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'." A BALLADE OF LAUGHTER.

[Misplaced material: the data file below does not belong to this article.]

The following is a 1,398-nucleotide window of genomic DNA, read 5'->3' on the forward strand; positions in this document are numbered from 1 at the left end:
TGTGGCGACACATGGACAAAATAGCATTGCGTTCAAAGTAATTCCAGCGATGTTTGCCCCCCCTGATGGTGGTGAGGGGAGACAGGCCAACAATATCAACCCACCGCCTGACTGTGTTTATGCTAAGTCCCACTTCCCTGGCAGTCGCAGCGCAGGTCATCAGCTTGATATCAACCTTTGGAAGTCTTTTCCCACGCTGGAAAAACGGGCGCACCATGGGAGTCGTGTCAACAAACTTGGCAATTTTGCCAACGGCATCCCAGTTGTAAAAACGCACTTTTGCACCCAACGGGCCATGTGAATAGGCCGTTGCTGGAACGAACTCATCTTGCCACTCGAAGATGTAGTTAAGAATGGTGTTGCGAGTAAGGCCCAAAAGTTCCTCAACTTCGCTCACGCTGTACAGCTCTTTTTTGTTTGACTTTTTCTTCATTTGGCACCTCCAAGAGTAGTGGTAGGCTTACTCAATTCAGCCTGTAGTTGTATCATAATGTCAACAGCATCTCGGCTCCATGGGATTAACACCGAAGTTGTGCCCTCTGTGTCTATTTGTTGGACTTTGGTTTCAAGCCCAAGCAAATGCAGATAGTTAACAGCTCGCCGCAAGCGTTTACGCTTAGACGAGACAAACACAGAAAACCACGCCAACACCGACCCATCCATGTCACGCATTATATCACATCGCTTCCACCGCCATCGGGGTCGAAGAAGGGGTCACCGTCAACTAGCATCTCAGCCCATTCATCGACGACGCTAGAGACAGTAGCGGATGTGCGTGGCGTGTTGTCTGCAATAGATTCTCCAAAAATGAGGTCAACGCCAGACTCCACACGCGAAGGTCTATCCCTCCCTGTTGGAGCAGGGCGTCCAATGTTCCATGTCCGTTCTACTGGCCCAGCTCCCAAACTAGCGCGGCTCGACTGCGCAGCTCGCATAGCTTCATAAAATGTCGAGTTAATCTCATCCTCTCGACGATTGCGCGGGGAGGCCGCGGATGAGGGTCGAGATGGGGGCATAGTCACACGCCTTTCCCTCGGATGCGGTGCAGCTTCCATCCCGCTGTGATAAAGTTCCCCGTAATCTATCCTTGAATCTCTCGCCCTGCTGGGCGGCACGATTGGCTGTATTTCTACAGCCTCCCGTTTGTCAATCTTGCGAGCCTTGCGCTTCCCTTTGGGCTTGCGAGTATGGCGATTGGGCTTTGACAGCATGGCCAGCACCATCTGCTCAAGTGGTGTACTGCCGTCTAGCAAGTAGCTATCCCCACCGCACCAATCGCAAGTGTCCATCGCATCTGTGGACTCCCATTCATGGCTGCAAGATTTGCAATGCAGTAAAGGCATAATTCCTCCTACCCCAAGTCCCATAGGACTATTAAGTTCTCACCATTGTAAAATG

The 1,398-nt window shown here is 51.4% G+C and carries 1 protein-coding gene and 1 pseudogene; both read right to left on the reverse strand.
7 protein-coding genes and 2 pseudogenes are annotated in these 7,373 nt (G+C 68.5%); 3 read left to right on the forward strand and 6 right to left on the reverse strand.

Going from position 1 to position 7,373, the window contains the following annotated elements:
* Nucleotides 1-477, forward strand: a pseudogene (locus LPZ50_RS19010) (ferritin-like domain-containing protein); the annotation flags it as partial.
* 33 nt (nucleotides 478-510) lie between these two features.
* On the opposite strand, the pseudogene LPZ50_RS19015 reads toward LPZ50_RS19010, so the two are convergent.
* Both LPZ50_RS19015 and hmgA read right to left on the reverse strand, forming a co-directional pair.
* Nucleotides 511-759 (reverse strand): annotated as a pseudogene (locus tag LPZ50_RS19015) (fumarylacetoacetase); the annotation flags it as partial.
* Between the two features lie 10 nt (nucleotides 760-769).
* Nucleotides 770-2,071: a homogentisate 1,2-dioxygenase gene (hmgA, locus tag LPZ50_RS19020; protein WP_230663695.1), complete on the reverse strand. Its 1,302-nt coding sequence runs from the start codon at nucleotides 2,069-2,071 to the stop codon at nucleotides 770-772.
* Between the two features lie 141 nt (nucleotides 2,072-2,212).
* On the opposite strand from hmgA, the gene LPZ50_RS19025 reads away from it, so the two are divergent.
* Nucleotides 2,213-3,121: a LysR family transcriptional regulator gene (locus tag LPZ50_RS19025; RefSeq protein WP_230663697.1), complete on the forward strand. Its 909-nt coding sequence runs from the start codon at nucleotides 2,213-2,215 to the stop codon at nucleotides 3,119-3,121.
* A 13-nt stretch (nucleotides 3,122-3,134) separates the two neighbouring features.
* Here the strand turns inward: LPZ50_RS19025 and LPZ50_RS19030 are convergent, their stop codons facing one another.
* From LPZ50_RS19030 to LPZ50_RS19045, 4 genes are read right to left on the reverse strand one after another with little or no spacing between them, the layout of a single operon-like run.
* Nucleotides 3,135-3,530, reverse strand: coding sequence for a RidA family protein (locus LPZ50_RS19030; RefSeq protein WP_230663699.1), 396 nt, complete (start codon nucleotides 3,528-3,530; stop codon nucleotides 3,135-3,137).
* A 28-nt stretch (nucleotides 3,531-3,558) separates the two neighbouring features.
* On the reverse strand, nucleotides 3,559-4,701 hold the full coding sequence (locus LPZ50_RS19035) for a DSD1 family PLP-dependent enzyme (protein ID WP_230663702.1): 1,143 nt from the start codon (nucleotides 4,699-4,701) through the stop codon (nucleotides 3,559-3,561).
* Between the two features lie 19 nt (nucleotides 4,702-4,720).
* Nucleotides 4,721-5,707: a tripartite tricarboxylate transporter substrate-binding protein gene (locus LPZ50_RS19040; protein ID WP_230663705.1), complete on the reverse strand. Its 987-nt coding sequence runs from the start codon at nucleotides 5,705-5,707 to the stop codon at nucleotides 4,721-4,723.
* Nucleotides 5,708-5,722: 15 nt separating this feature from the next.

Far iwetr than ny Heat hummlnf bird's note, Though poets have called It the essenoe of cheer: Far gayer than songs from a troubadour's throat: Though they win to his bosotn milady a us tore; - More thrilling than born of the bold moun taineer, With power to restrain the heart's ecstasy wild, Imbued with a harmony tender and clear, the music that lurks In the laugh of a ebild. When woe and discouragement orer as Boat, When sorrows their frown-burdened ram I partsuprear, .'. No balm oan such all-soothing healing pro mote, ...... Nor give to the downoast such Dleasura sin cere; , To the wavering hopes 'tis a beacon anear, Pointing out that on faith hath enjoyment e'ei smiled To assuage erery grief and dry op eTery tear Seek the muslo that lurks In the laugh of child. In halls of rejoicing Its accents denote That purity dwells In the oheerf ulnesa here, And find it at hand or in distance remote, 'Tls the same loving sound as It swells on the ear Search at will o'er the face of this swift ' whirling sphere, Ne'er can be from man's daintiest handwork beguiled A tone that the world will so truly revere As the muslo that lurks In the laugh of a child. imrvoi nines, take from our spirits all vestige of fear Allow us the gift of a heart undented; And grant that in soul, if not voloe, may sp near Such muslo as lurks In the laugh of a child. Charles M. Harger, in Detroit Free Press. 01AIAfiLGLAjQHri5ToN' 6tw i'iiii.ianjnrm o CHAPTER X. 'Keep thy heart with all diligence," eald the preacher, "for out erf it are the issues of life." After him the psalmist sang: "With God the Lord belong the issues from death." Un equal to the full comprehension of such words, yet trusting in their di vine inspiration, we accept them as Thomas a Kempis counseled regard ing the sayings of the ancients not to despise them, for "they were not uttered without a cause." It seemed strange, and not very reconcilable with the ideas even of pious people, for Cullen Amerson to be struck down in the midst of a young manhood so bappy and manful and apparently so vigorous. Yet the same pious people said they had not a doubt but what it was all for the best, and Cullen him self, from the beginning to the end of his sickness, spoke not one word of complaint. "It's all right, Hannah," he said when, in answer to a pointed inquiry put to bis physician, the latter replied that the case was hopeless. She fell upon her knees at Mb bed side, and, with affection child-like as It always had been, wept bitterly. The outpouring consoled him much; for an apprehension, vague as it was, had been in his mind for some time past with a soreness which he could not and self. He had not asked about what passed between her . and Wiley; but her continued avoiding of any , mention or ma name, ana an oo- ' oasional cloud on her face, had been troubling him. It was perhaps well that he had not earlier known all that occurred during her visit, because the revelation might have hindered the V resignation with which he was meet ing death. As it was, he heard with calmness the confession which she could not withhold. Weak in some re spects, she had a wholesome fear of wrong-doing, and now she felt that she could. not endure to go without his forgiveness for what, if he had known it when in health, might have exasper ated him to deadly resentment against his brother. "It was' not until then, my dearest Cullen," she said, "that I saw the dan ger 01 ine planning my poor, wean, foolish mind had conceived to bring about some sort of proposal from Wiley that might lead to a fair settle ment between you and him, a thing which I know Sister Julia desired as eagerly as I did. God knows I did not and could not respond in the smallest degree to his feeling, so much stronger than I had believed. I did not tell him so in words, keeping before my eyes, in spite of the Bhame I felt, the end tad in view. But on my bed that night I called upon my Maker to witness my resolution that such as that should never be again. Thoughts of you 'and Fearce, and added pity for poor sister, kept me awake almost the livelong night. Her delicate instinct, or some thing she noticed in my manner or looks, made her seem rather less cor dial during the rest of my stay, and when I left she did not ask me to come again. Oh, Cullen, Cullen!" Throwing herself upon her knees, ' the covered with her hands her burn ing: face. During her story his lips quivered several times. He now said: "Hannah, get up and sit in the chair where I can see your face.? She obeyed and looked with shud- ' ' dering fear down upon him. "Hannah, when I ana sister are out of the way, if brother should pro pose to marry you, how" AUOM1U VAJT DUO J, VUQf UU HOI VVUU IA7 nance an expression of mingled anger, horror and despair. Placing her hand ' upon her bosom she looked at her hus band as if he had pierced her with a dagger which was searching for every recess in her heart. Then, lifting both arms high above her head, she cried: "O my God, you know that from the first day when my huBband was laid upon this bed of sickness my constant prayer has been to lift np from it this light of my life and put me in hia place! And now you let my thoughts be turned away f rdm him to another man, who, of all I know and all ever did know, is the most odious to my heart! 0 you terrible God! If you won't let me die, won't you won't you take some pity for what you, see is upon me7" She stood panting, looking upon her husband as if he was one from another world who had come to Judge her. Sad as the smile was, never one more dellclously sweet had been upon hia face. "Come here, Hannah." She let her hand lie in his that had opened to receive it "Never, never," he said, "were you so dear to me. Kiss ma." Two days afterwards, with his head upon her bosom, he died. CHAPTER XL The first news that Cullen was sick unto death was so appalling to Julia that her few friends believed that it would rapidly hasten her own death; Yet her grief was subdued by thoughts that he would bo saved the misery of what she suspected to be coming his domestic ruin. When they told her he was dead, she only said: 'Well, doubtless it was best for the poor boy." Wiley's behavior in the circumstances was as decent as he could make it. Ifo doubt of his being sensibly shooked by the unexpected end of his brother, who had gone out of life believing that he tad not been dealt with fairly;, yet the quickening of his own sense of person al security gave what consolation he needed. To several persons he inti mated his intention to do for his fami ly things which in Cullen's lifetime had not seemed practicable. Not a few reasonably good church members ad mitted to have been struck by the un expected soft words which Wiley spoke of his late brother. The forebodings about his wife in no long time were justified. Most benign is that one of the ways of Divine Provi dence wherein He leads those whom He is to take soon to Himself to the desire of doing some special good that may follow them Into the eternal world. The prospect of a judgment where every idle word is to be counted makes a dying woman, more often than a dy ing man, feel like forgetting or exten uating all evil doings except her own. Things in her husband which used to distress her to exasperation did so no longer. If she had loved him more, rather if the love indulged for a brief period had not been insulted and driv en out of her being, the coming of this condition might have been more diffi cult. As it was, the only concern for him she felt was that he might be saved from the ruin which she foresaw in the sub feu. vrox hbs kxbes at bis bhd- 8IDB. path he was following. Towards Han nah she did not indulge a feeling of personal resentment, nor would if she had been in robust health. Dissociated in every fiber of her heart from Wiley Amerson, she only pitied Hannah as she pitied other poor women who were in the habit of selling themselves to him. The compassion begun at the de tection of Hannah's weakness had deepened more and more, and now, since Cullen's death, she hoped she saw a way by which Ilannah and Wiley might atone for all past wrongdoings. When she could no longer rise from her bed, her husband spent most of the time in the house, and, with her broth er and her widowed sister, rendered every possible service. Occasional words of comforting came from his mouth, which were answered 'with calm thanks. Selfish, earthy of the earth as he waB, he pitied her for whom he was obliged to feel much respect, and the thought that soon he must' see her face no more touched him with some feelings of sincere sympathy. He was not wicked enough to admit great joy at the going away of one between whom and himself what affection had been was long gone, and in that pres ence of death his conscience, that nev er had been sensitive, troubled him no little while ' thinking of disappoint ments now past remedy which he had wrought His changed attitude com forted her much, and she began to in dulge hope of good to him to come, after her own death, from his more satisfactory home conditions. One day, whispering to the others around her that she wished to speak ; with him in private, when these had withdrawn she aid: "Mr. Amerson, I want to have some talk with you. It is about Hannah,' and I hope yon will understand my feelings in what I am going to say.' My belief sinoe Cullen's death -has been that after my own, and after what will aeem a becoming lapse of time you and she will marry S each.- other; and what I've been wanting to say about it is this; It is not only my wish for it to be so, but it is my solemn belief that it will be the only means of reconciling the troubles over your brother's estate. I have thought much, very much about It, and felt It my duty to let you both know my views and my feelings. And I want them made known in the com munity, so that people will have no cause to remark on any impropriety of it or Its taking place, as I earnestly counsel, with little delay. That's what I had to say to you." V She looked at him with as much calmness as if never a tie of any sort had been between them. The shame which so long had been dormant in hia being came forth, making him shrink before those dying eyes. When he had somewhat recovered ho said: "Why. Julia! why, how can you talk mi 4 M$t to me in that way? I didn't I couldn't ! believe you thought so poorly of me. Hannah? Why, Lord help mel I can't talk, and I can't bear to hear you talk, about my marrying with Ilannah or anybody else." . . vr 1 -r i "Why not, Mr. Amerson?" Bhe asked, in a tone cold as her cold hand. V "Because because . it's a thing I can't even .think about; find I've no idea that such a thought was ever in Hannah's mind. ..Good Lord, Julia!" . She looked for several minutes at his evident embarrassment, and then, in a tone almost masculine, said: "I've been supposing that; at least you had been so expecting, and I wanted both to know that my wish was for the speedy fulfillment.of your expectations. If in this I was mis taken, the case is indeed an unhappy one. I don't think you can doubt that Hannah would marry you if you were to ask her. If you do not, Bhe is to be ruined, ",. Oh, Mr. Amerson!, ,you put wrong, more than one wrong, upon your brother which will have to, be atoned for in some way. The dear boy died not knowing the kind and extent of some of it, and without suspicion of what would have seemed to his gener ous nature far the greatest During his life, playing upon the weakness of his wife, whose loyalty he was too pure himself to suspect, you to what ex tent you corrupted it, only you two and the Creator know. I did hope that the feeling you had for her might, after my death, be made honorable by legitimate sanction. As it is oh, Hannahl poor Hannah! That's all I have to say now: please ask them to come back." , . J He knew then that either she had witnessed the garden scene or that it had been reported to her by one of the servants. He could not but feel the shame, yet he was thankful that his apprehensions were groundless that she had asked for the interview for the purpose of threatening exposure of what she knew about the pretended destruction of the will. Without ask ing, his leave, she sent a messenger to Hannah begging to 6ee her once more. It was a blessing she did so. In a brief conversation they came to un derstand each other fully. ' When told how Cullen had died, the invalid said; "Blessed be God! Oh, Hannah, yon have taken out of my heart the thorn that pained the deepest; and, my dear child, I have prayed earnestly that Cullen'B family may recover what has been taken from them. I trust it will be so; I cannot foresee how, but I know that God regards with peouliar watchfulness the things done to widow hood and orphanage. That's all I can say. I am thankful that you and Mr. Amerson will never marry; but, Han nah dear, I hope that when the doings in all that unhappy affair are brought to light, you will try to see that he has some chance to avoid absolute ruin in this world and in the next" At her death her husband shed some real tears. The brother and sister went away in continued Ignorance of the greatest miseries which be had in flicted upon her who now was beyond their sympathy and help. CHAPTER XII The two plantations, the large traot adjoining Cullen's and another on the river, having been purchased by Pearce Amerson after the execution of the will, did not pass by it, and to that ex tent he had died intestate. Dabney's counsel had been for Cullen to apply for letters of administration, although knowing that, as the law prefers al ways a sole administration to a joint, much more to two divided and hostile, Wiley, if he should contest the applica tion, must prevail. In such event Dab ney hoped for some result, if no other than increased exasperation of the public mind by the way he meant to-j discuss his conduct in the courthouse. If he did not contest, it would evince fear, or at least a sense of weakness. Then it would bo well to make the Issue as distinct and as hostile as pos sible, so that people would think and talk about it freely. Already he had alluded to the will several times on the streets, in the hearing of town and "KB. DABNBT, I DOB'T TOBY BUSTKXSS. BTT county people, and been pleased at toe sight of their indignation. Ht was not a lawyer of distinguished ability) but he was studious, courageous, vigilant and entirely honorable. Cullen, be cause of his affection for Wiley's wife, had resolved to make no publlo move ment during the remainder of her life, which he foresaw must be brief. His lawyer, when not occupied with the af fair of other clients, went upon what deer-shooters call still-hunts, wherein, without the sound of halloo and hound, quarries may sometimes be stolen upon. Cullen's death intensified his Interest in the case.' He did not ask of himself all the reasons., " One day, thinking what sort of man Gus Rach els was, be went Into the "Big Indian." The owner being alone, he said to him: "Gifs,. I'm sure you pitied Cullen Amerson in being put out in the cold by his father, and that you sympathize with the widow and child. It occurred to me that occasionally, between cups, as they say, you might hear things that it would bo worth while to make a note of. If you do" 1 ill' ; ft It 8 "Mr. Dabney," with cold, quick in terruption, - he answered, "I don't think it's my business to try and pump people that, takes drinks at my coun ter. I rather feel like it's my duty to try and protect 'em ag'in" beln' hauled np for what they thoughtless might say when taking of my drinks. Yit, if anything happen that I can help Hannah, that her mother is my own dear cousin, in a way that's perfect fair and honor'ble, I'll let you know. I'm jest as sorry for Hannah as I can be, and my opinion of Wiley Amerson is that he's the crowd inest man on them that'll let him they is in the whole of Bald'in county. If anything happen to Hannah's advantage in a W8y that's fair .and honor'ble, I'll let you know ubout it But my advice to you would bo to study up Owen Car ruthers, that know more of Wiley Am erson's business than any other man, either in the town or in "the county. Little account if Owen be in gen'il, he's one not to talk ag'in anybody, special them as has been good to him, and he have to be squeezed like a body have to squeeze a red grasshopper to Bet the molasses out of him. Yit whnn fthe answers at all. he answers the truth, nigh as he can come at it." "Thank you, Gus; although I didn't come in for that purpose, I believe I'll take a julep." "Don't you tako it without you feel like it, Mr. Dabney." "Why, of oourselfeel like it, or I wouldn't have asked for it What do you mean?" "Nothing, Mr. Dabney, exceptln' of I don't want to be paid for what little help I can be to Hannah." I "Come, now, Gus, don't misunder- stana me. Don t make the julep if you think I'm trying to buy you. Really, I don't care for It; but, as I happened to be in here, I thought I'd take It I've got enough confidence in you to be lieve that it would take nothing be yond your sonse of right to make you willing to help anybody that you be lieve to have been wronged." "I beg your pardon, Mr. Dabney." Then, taking especial pains, he made np as nice a thing of that sort as a man ever drank in that or any other county. to bs continued. MONTANA'S ICE MINE, ' Prospectors Using- It as R ftrt fere tor and Mat Safe. An "ice mine" is reported from New York Gulch, Meagher county, Mont In early days the gulch turned out two million dollars' worth of gold, but of lato years it has been nearly de serted. Last summer, says the North west Magazine, two prospectors un covered the mouth of an old shaft and glanced curiously down it. They saw the ice, whioh reached up to with in four feet and eight inches of tha surface. They considered it curious, and thought what a good place it would be to keep their meat, butter and other food from spoiling while they were working in the neighbor hood. They lowered their provender into the ice mine with the best results. Naturally they told of their find to other miners,' with the result that for a radius Qf three or four miles around the miners Came to the Ice shaft; lowered their beef and other provisions into the mine, putting their tag on it, and hoisting the rope from time to time as provisions were needed. It is a god send to the miners, as it enables them to keep meat fresh in the very hottest weather. The miners are unable to give any solution of this strange phe nomenon. The formation of the gulch is shale, reddish in color and full of Assures. It is supposed that gusts of air from a cold cave may have under ground connections with the shaft, and rapid evaporations near the top may explain the continued formation of ice there as it is cut away. Absent-Mlnded. One peculiarity of Sheridan Knowles, the clever Irishman, was absent-mind' edness. At one time he mailed a large sum of money to his wife in bank notes and discovered a week after ward that the letter had never reached her. In a towering rage he wrote to 'the postmaster general, and was informed that the notes were quite safe in the dead-letter office; for Knowles hod not only omitted to address the envelope but had neither signed his name to the letter nor inclosed his address. He was always blundering over the identity of two friends, Mark Lemon and Lemon Redo, and not only con founded their names but their persons. One day he met the pair, arm in arm, and was more perplexed than ever. "Well, now, I'm bothered entirely!" he exclaimed, in his choicest brogue. "Come, one. of you tell me whioh of you two is the other I" , In the days of dear postage Enowlea was contemplating a journey, and asked a friend If he could take any letters for him. . 1 "Yon are very kind," said the latter, vbut where are you going?" ' "Well,' ; now," replied Knowlea, "that's inquisitive! I haven't Quite made np my' mlndr Youth's Compan ion. , The BU StMnartb. The boss loafer around the country store was making " beU on ' his strength and giving a large bluff to little fellow who didn't seem to have strength, enough to raise his vole.' "By gum," said the big fellow to tha proprietor. "I'm as stout as four cl him." , v,';v. ' "Hardly, I guess," objected the pro prietor. - "I say I am," contended tie rustic Sandow. "I can raise that barrel oi flour four feet and he can't phaze it" - "That's no sign of a duck's nest, said the proprietor with crushing forcer' "he can raise the price of it, and you can't," and the boss loafei went away without asking for more goods on credit Detroit Free Press. A ouu, may be almost pardoned iot throwing herself at a man if ho is gooa caton. Albany rress. , BntiEAPED turtles can find their wnj j bock to tholr watery home. I Dr.C.K.Hisey,' TWENTY YEARS' EXPERIENCE Stroup Building, West Main Street . . . FIRST NATIONAL BANK. WE1X.XNGT01T, O. Established in 1864. Capital a general banking business, receives deposits, buys and sells New York exchange, government bonds, etc. Drafts issued on all Euro pean countries. S. S. Warner, President. Win. Cushion, S.S.Warner, S. K. Laundon, ward West, "A HANDFUL OP DIRT MAY BE A HOUSE FUL OF SHAME." KEEP YOUR HOUSE CLEAN WITH apolio; m YOU KEEP IT" id ! THE HOUSE ? 282 u iii Cure CramDS. Colic. ChoSsra- Slorbus and all FRIGS, 25c, 60c. ua at 125 Railroad street, at the mill formerly owned by H. Wads worth & Son. PHELPS We All Eat, Occasionally self-inflicted starvation is not one of the fads of the nineteenth century. It' if stylish to eat. And, since custom and nature both demand it, and You Must Eat, why not use groceries that are fresh? They cost no more; look Lest, taste best and are best: for freshness in. things eatable is a divine attri bute. Wilder & Vincent keep a stock of gro ceries that is superlatively fresh (and they keep nothing but what is fresh.) Tel. No. 7. Wilder & Vincent. aJiMBawmfjaciJJiwiii 1 1 laBWsllsWaj A Letter "After a scries of tests at our Elizabethport factory, extending orer a period of several months, we have decided to use the ".-."' Willimantic V Star Thread believing it to be the best Spool Cotton now in the market ; and strongly recommend it to all agents, purchasers, and users of the Singer Machines." . 'THE SINGER MANUFACTURING COMPANY." Swid 24 otnts anrt Tclve six spools of thread, any color or BDintif, tocrtbVr with four bubbiua (or yiot nmchlne. ready wound, and an hiu-mtlng book on thread and tewing, tn. BcnuivauU mention thenmmtaud number of your machine. , WILLIMANTIC THREAD CO., Willimantic, Conn. The Enterpkise UUM 1 SB J mBBm DENTIST ::"::::::::::r::::::Ar::::r::"::::(::""::: Wellington, Ohio. 1100,000. Surplus $20,000. Doec R. A. Horr, Vice-president Jr., Cashier. C.W.Horr, R. A. Horr and Ed- Directors. Bowel ompSaisife. and $1.00 A BOTTLE. GRANVILLE MOSAIC WOOD ARE MOTH PROOF, ROLL E5H Carpet Beetles or Buffalo Moths will not infest them as they do carpets. We also do GENERAL PLANING-MILL WORK. BROS. & CO. AVAJ (ft 1 j km